Canoe journey arrives on San Juan Island on Monday

Posted May 21, 2022 at 2:59 pm by

Photo credit — Mark B. Gardner

Gath­er­ing of the Eagles, a week-long canoe jour­ney through the Lhaq’temish (Lum­mi) home­lands, will land in Fri­day Har­bor on Mon­day to kick off two days of events on San Juan Island.

San Juan is one of six islands that will be vis­it­ed by the fam­i­lies tak­ing part in the jour­ney, which starts in Ana­cortes and will also make stops at Lopez Island, Brown Island, Yel­low Island, Orcas Island, and Lum­mi Island.

Unlike the inter-trib­al canoe jour­neys that have passed through the islands in pre­vi­ous years, Gath­er­ing of the Eagles is not a trib­al-sanc­tioned event, but rather a pot­latch-style gath­er­ing coor­di­nat­ed by com­mu­ni­ty lead­ers and organizers.

“This is grass­roots jour­ney orga­nized by Fred­die Lane of the Lum­mi Nation,” says Matt Wick­ey, who is part of the host com­mit­tee for San Juan Island and also the Exec­u­tive Direc­tor of the Kaigani Canoe Voy­ag­ing Soci­ety. “It’s a way to bring tribes back togeth­er on the water after COVID can­celed larg­er canoe jour­neys over the last few years.”

Islanders are invit­ed to attend the canoe land­ing cer­e­mo­ny, which takes place at 4 p.m. on Mon­day at the beach just north of Ship­yard Cove Mari­na. The pub­lic is wel­come to attend the canoe pro­to­col lat­er that evening, where the fam­i­lies tak­ing part in the jour­ney will share sto­ries, songs, and dances with the com­mu­ni­ty start­ing at 6 p.m. at the Fairgrounds.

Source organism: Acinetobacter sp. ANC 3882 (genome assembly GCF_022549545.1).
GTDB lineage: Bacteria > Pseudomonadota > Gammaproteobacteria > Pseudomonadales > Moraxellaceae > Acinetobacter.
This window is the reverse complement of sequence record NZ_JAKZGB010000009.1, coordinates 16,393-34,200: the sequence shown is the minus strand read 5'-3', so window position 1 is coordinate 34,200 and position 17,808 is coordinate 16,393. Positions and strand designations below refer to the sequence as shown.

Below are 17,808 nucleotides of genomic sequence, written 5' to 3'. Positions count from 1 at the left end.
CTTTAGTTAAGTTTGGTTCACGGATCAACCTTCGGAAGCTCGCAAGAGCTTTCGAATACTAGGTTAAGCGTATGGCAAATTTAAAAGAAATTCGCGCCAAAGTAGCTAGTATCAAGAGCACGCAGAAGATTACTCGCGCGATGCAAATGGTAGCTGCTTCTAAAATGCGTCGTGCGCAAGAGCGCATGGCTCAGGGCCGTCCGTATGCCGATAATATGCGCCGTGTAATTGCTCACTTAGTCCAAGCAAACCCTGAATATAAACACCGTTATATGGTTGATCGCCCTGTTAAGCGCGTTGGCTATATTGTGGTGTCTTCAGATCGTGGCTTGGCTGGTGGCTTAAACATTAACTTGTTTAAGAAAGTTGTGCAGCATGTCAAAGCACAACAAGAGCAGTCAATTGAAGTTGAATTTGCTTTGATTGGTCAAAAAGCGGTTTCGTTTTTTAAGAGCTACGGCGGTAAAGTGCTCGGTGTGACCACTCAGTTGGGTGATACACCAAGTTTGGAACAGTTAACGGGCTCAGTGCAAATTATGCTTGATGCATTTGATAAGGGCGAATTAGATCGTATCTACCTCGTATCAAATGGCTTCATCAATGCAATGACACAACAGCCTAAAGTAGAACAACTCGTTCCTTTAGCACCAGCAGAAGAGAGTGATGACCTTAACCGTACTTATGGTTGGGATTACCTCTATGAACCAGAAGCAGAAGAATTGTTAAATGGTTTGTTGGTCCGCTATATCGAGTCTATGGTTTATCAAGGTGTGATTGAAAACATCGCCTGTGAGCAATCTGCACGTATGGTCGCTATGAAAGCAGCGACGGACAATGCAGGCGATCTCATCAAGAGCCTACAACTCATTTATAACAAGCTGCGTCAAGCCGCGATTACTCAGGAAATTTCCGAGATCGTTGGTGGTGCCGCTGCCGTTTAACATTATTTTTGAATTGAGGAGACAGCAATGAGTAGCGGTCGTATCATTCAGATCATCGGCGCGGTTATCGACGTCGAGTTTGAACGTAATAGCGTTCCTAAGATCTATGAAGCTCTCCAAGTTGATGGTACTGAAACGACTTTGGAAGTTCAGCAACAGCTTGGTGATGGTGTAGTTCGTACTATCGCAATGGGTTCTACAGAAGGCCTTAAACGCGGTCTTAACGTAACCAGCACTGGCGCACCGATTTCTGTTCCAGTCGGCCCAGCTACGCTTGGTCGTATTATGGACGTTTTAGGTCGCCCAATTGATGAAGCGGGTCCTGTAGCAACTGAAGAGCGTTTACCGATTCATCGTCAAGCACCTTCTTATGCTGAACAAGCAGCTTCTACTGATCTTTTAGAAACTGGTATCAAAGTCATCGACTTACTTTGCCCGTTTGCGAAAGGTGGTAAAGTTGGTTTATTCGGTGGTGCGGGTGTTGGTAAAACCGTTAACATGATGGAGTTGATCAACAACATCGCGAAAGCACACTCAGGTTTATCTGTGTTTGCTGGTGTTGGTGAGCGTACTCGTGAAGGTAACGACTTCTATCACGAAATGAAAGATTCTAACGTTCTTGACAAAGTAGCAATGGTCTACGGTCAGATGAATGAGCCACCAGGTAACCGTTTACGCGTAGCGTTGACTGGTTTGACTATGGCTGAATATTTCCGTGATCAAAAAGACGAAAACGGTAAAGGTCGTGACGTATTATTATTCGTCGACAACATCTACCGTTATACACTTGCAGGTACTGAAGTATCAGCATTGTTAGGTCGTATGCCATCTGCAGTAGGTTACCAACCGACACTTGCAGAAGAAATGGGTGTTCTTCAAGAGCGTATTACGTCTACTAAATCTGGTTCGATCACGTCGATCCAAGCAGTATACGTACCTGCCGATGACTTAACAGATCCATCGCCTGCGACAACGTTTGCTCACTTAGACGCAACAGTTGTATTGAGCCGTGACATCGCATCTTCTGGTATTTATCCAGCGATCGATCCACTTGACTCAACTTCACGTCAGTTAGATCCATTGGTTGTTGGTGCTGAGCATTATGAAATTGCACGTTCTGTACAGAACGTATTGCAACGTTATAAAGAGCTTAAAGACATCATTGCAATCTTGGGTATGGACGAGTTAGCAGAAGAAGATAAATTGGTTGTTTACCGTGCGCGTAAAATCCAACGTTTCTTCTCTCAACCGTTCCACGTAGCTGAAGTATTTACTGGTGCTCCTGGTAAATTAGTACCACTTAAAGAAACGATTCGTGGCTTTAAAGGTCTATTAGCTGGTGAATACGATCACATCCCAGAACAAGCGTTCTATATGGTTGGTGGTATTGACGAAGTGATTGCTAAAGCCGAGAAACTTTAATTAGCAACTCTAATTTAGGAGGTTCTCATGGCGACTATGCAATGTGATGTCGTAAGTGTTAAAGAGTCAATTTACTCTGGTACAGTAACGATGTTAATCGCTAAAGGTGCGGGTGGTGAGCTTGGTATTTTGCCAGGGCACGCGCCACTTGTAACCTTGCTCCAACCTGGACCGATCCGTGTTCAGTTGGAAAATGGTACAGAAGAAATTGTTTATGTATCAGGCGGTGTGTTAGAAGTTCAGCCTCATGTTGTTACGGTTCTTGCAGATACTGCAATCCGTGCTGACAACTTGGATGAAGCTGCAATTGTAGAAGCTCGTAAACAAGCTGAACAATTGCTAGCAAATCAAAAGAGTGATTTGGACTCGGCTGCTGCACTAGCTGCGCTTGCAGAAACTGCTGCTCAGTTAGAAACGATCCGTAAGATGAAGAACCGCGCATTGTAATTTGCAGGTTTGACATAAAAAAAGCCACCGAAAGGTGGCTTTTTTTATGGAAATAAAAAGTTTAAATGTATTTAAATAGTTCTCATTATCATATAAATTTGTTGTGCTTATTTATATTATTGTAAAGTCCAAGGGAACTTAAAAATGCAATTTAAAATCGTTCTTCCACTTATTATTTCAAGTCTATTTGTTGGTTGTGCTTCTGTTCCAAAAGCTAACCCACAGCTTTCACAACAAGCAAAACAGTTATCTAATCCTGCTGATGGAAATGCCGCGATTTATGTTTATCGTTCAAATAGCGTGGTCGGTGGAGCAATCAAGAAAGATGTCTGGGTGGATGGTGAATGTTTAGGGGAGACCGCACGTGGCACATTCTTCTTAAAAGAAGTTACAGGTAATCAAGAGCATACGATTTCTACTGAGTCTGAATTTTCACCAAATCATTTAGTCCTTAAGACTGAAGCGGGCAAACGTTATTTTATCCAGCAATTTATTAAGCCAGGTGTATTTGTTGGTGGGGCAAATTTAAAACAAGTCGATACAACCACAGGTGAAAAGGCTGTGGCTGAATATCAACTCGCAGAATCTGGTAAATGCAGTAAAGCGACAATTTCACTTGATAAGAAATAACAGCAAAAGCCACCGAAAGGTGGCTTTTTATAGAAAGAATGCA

The com­mu­ni­ty is also invit­ed to take part in the canoe journey’s Coastal Jam, which starts at 6 p.m. on Tues­day, also at the Fair­grounds. Event orga­niz­ers request that atten­dees bring their own food and chairs, and would appre­ci­ate com­mu­ni­ty mem­bers bring­ing potluck-style desserts.

All events are drug and alco­hol free, and for the safe­ty and well­be­ing of the elders and canoe fam­i­lies in atten­dance – and in the spir­it of pub­lic health – orga­niz­ers request that all atten­dees are vac­ci­nat­ed and boosted.

While on San Juan Island, the canoe fam­i­lies will also take part in pri­vate gath­er­ings at South Beach, the light­house at Lime Kiln State Park, and Mitchell Bay.

Matt hopes the journey’s pres­ence on San Juan Island will remind the com­mu­ni­ty of the his­tor­i­cal, cul­tur­al, and envi­ron­men­tal con­text of the place we now call home.

“We must remem­ber those that came before and have been here since time immemo­r­i­al. We are mere­ly stew­ards here and we must stand in sol­i­dar­i­ty to sup­port treaty rights. His­tor­i­cal­ly, these were shared water­ways. [Today] our First Nations are not present – there is a dis­con­nect between tra­di­tion­al knowl­edge and local sci­ence and ideals. Canoes awak­en spir­it – heal­ing, uni­ty, the inten­tions of the ances­tors, lan­guage. Speak­ing and remem­ber­ing this lan­guage awak­ens our deep­er con­nec­tion to the Earth, ocean, all of life and the cre­ators’ orig­i­nal instruc­tions to us – to live in peace and har­mo­ny with all beings.”

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One comment...

  1. Be sure that when they land to Wel­come them Home
    This after all was their ances­tral home
    We are just new comers

    Comment by Eric on May 21, 2022 at 5:14 pm

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